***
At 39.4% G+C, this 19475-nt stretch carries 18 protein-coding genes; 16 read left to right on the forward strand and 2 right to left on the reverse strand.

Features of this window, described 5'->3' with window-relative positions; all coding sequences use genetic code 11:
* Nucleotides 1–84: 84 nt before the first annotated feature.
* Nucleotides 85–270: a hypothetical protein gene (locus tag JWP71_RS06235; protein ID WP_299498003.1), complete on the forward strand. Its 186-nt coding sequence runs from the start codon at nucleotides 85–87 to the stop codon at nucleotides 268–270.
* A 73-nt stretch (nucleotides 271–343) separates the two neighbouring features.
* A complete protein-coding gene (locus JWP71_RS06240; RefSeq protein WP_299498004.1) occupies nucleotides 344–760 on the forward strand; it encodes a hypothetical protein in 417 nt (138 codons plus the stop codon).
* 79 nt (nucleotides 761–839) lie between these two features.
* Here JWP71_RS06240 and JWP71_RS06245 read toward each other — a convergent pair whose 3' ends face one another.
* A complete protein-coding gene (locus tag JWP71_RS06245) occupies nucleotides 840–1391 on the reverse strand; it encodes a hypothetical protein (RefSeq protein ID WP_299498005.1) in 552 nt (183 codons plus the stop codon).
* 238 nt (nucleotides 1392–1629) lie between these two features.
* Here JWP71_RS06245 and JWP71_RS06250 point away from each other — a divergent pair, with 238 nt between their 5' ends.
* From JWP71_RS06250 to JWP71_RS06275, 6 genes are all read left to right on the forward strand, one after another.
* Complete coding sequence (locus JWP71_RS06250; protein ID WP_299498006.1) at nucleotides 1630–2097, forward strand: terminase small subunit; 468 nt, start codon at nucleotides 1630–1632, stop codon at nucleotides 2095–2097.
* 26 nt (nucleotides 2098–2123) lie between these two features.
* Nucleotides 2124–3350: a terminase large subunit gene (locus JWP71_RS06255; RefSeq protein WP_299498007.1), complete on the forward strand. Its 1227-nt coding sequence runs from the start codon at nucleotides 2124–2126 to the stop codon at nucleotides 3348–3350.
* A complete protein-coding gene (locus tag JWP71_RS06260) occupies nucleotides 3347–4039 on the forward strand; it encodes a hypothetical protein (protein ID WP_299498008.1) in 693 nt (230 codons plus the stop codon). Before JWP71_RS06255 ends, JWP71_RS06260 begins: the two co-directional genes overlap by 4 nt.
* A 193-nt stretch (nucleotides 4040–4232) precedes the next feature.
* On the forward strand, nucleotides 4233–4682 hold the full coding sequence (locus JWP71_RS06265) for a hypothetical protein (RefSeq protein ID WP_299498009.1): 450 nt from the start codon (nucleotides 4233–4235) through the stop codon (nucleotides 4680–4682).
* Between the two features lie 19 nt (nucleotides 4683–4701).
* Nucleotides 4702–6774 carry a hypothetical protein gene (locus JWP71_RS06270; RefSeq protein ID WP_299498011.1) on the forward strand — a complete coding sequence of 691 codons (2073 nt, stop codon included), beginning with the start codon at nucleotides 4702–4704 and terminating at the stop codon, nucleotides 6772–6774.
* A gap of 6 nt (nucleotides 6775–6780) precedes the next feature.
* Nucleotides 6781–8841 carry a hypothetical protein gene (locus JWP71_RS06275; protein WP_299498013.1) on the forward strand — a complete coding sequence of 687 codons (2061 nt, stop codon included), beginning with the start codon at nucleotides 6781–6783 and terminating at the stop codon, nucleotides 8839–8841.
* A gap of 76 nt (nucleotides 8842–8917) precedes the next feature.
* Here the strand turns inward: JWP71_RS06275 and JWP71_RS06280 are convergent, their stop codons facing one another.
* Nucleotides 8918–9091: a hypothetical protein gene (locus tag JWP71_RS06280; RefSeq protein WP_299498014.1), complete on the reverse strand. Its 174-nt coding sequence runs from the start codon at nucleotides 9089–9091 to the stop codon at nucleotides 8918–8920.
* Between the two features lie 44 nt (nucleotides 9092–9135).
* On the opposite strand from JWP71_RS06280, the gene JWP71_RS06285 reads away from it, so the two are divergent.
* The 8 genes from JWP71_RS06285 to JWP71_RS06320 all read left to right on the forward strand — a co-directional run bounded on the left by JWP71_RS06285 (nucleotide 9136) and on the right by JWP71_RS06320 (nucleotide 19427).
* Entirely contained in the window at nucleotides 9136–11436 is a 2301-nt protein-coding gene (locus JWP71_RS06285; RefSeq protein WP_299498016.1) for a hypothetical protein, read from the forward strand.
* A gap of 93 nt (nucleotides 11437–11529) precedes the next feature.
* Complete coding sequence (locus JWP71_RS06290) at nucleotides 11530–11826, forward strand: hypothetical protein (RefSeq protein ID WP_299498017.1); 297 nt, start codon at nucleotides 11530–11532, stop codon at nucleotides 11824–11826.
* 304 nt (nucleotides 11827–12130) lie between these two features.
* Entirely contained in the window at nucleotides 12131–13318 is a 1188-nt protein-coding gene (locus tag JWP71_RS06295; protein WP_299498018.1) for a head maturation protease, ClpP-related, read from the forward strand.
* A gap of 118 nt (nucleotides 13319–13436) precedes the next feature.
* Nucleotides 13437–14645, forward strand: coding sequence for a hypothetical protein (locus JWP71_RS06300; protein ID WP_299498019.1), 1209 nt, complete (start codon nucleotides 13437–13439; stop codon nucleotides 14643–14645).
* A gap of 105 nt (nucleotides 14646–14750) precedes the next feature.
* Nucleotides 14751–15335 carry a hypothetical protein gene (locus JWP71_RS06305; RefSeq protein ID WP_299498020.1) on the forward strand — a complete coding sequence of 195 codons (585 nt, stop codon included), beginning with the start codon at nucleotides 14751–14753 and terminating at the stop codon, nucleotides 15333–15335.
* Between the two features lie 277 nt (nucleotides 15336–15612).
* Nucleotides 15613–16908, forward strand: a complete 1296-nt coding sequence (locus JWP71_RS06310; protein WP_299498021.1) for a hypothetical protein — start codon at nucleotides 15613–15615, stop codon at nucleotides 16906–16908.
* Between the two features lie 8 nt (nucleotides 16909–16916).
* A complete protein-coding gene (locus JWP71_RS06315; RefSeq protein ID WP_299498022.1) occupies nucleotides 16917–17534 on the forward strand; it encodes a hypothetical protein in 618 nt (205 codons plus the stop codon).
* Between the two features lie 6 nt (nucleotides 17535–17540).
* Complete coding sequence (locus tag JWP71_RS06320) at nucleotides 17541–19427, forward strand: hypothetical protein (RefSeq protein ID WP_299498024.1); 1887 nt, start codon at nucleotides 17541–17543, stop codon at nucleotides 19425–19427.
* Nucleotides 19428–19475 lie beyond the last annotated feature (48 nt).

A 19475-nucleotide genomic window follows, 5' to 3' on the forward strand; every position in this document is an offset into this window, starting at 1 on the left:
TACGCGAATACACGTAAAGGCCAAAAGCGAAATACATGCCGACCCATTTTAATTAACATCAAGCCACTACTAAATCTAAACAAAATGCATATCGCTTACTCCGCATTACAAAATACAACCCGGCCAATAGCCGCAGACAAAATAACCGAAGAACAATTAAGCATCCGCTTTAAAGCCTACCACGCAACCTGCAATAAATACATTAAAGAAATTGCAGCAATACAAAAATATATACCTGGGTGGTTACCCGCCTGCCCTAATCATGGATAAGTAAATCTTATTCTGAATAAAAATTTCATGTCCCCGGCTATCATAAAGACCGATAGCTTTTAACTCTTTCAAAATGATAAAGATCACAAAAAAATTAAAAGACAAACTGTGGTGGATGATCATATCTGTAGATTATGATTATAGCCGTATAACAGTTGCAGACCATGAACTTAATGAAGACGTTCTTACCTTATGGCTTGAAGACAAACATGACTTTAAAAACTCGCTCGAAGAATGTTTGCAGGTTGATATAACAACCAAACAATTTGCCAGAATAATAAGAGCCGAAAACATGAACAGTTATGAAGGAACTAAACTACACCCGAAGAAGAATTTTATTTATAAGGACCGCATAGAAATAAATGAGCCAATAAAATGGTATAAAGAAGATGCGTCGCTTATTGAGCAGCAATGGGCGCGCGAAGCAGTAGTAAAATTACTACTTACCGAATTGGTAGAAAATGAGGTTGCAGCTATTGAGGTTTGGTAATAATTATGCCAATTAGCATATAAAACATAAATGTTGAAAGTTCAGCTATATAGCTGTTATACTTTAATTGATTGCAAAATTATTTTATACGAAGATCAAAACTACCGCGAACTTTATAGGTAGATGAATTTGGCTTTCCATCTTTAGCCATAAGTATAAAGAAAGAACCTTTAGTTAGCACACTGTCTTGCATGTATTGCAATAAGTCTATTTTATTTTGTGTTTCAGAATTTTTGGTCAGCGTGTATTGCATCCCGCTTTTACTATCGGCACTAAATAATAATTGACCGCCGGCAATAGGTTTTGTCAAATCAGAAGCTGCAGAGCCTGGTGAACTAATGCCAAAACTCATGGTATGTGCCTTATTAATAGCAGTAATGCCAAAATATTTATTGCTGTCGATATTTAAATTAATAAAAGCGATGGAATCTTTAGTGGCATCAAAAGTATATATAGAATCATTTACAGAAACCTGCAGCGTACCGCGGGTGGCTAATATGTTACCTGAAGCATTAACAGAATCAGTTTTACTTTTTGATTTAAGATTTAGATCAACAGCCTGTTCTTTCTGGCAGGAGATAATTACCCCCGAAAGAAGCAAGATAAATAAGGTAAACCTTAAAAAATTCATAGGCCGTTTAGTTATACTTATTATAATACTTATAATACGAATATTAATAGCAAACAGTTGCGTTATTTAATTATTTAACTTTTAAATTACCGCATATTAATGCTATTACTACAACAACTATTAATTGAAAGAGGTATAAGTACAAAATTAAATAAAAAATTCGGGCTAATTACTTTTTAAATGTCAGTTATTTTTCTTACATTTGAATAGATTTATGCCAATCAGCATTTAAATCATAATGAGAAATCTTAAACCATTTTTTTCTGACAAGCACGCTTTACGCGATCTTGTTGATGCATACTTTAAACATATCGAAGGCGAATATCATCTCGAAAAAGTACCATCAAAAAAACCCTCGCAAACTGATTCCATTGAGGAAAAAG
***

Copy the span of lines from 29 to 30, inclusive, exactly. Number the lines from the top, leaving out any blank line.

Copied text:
* Entirely contained in the window at nucleotides 9136–11436 is a 2301-nt protein-coding gene (locus JWP71_RS06285; RefSeq protein WP_299498016.1) for a hypothetical protein, read from the forward strand.
* A gap of 93 nt (nucleotides 11437–11529) precedes the next feature.